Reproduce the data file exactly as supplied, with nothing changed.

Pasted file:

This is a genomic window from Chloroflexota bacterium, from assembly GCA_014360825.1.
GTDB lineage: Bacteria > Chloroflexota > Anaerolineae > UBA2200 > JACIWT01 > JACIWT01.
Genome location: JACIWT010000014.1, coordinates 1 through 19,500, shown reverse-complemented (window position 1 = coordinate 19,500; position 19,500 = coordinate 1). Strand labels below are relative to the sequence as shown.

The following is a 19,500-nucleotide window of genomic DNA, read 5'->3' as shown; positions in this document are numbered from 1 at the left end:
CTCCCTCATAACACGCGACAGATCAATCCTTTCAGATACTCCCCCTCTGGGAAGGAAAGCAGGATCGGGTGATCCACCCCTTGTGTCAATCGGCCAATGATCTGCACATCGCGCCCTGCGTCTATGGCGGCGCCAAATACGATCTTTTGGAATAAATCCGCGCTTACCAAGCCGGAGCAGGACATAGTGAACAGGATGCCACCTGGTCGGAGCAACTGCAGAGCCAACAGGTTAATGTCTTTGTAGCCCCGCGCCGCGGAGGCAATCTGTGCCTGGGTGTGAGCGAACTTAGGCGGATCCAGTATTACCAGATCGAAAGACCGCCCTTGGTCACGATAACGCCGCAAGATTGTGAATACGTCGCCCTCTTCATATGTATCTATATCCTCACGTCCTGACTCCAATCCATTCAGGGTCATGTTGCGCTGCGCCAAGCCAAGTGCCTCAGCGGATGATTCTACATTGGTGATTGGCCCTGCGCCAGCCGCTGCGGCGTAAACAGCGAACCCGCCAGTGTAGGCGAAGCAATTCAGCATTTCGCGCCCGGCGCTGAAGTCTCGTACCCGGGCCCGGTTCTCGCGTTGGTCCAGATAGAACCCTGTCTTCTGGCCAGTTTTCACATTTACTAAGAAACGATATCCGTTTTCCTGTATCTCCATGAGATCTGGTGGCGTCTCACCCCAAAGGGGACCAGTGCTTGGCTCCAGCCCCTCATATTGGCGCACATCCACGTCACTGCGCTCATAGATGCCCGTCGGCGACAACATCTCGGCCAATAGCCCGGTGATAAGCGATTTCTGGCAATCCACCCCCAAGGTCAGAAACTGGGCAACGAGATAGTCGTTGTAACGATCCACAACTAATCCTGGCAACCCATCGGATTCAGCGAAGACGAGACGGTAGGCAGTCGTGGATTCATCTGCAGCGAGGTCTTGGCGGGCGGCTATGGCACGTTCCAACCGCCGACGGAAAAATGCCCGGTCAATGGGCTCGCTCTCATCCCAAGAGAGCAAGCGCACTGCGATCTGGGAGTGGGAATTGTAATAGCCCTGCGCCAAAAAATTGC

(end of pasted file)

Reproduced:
This is a genomic window from Chloroflexota bacterium, from assembly GCA_014360825.1.
GTDB lineage: Bacteria > Chloroflexota > Anaerolineae > UBA2200 > JACIWT01 > JACIWT01.
Genome location: JACIWT010000014.1, coordinates 1 through 19,500, shown reverse-complemented (window position 1 = coordinate 19,500; position 19,500 = coordinate 1). Strand labels below are relative to the sequence as shown.

The following is a 19,500-nucleotide window of genomic DNA, read 5'->3' as shown; positions in this document are numbered from 1 at the left end:
CTCCCTCATAACACGCGACAGATCAATCCTTTCAGATACTCCCCCTCTGGGAAGGAAAGCAGGATCGGGTGATCCACCCCTTGTGTCAATCGGCCAATGATCTGCACATCGCGCCCTGCGTCTATGGCGGCGCCAAATACGATCTTTTGGAATAAATCCGCGCTTACCAAGCCGGAGCAGGACATAGTGAACAGGATGCCACCTGGTCGGAGCAACTGCAGAGCCAACAGGTTAATGTCTTTGTAGCCCCGCGCCGCGGAGGCAATCTGTGCCTGGGTGTGAGCGAACTTAGGCGGATCCAGTATTACCAGATCGAAAGACCGCCCTTGGTCACGATAACGCCGCAAGATTGTGAATACGTCGCCCTCTTCATATGTATCTATATCCTCACGTCCTGACTCCAATCCATTCAGGGTCATGTTGCGCTGCGCCAAGCCAAGTGCCTCAGCGGATGATTCTACATTGGTGATTGGCCCTGCGCCAGCCGCTGCGGCGTAAACAGCGAACCCGCCAGTGTAGGCGAAGCAATTCAGCATTTCGCGCCCGGCGCTGAAGTCTCGTACCCGGGCCCGGTTCTCGCGTTGGTCCAGATAGAACCCTGTCTTCTGGCCAGTTTTCACATTTACTAAGAAACGATATCCGTTTTCCTGTATCTCCATGAGATCTGGTGGCGTCTCACCCCAAAGGGGACCAGTGCTTGGCTCCAGCCCCTCATATTGGCGCACATCCACGTCACTGCGCTCATAGATGCCCGTCGGCGACAACATCTCGGCCAATAGCCCGGTGATAAGCGATTTCTGGCAATCCACCCCCAAGGTCAGAAACTGGGCAACGAGATAGTCGTTGTAACGATCCACAACTAATCCTGGCAACCCATCGGATTCAGCGAAGACGAGACGGTAGGCAGTCGTGGATTCATCTGCAGCGAGGTCTTGGCGGGCGGCTATGGCACGTTCCAACCGCCGACGGAAAAATGCCCGGTCAATGGGCTCGCTCTCATCCCAAGAGAGCAAGCGCACTGCGATCTGGGAGTGGGAATTGTAATAGCCCTGCGCCAAAAAATTGC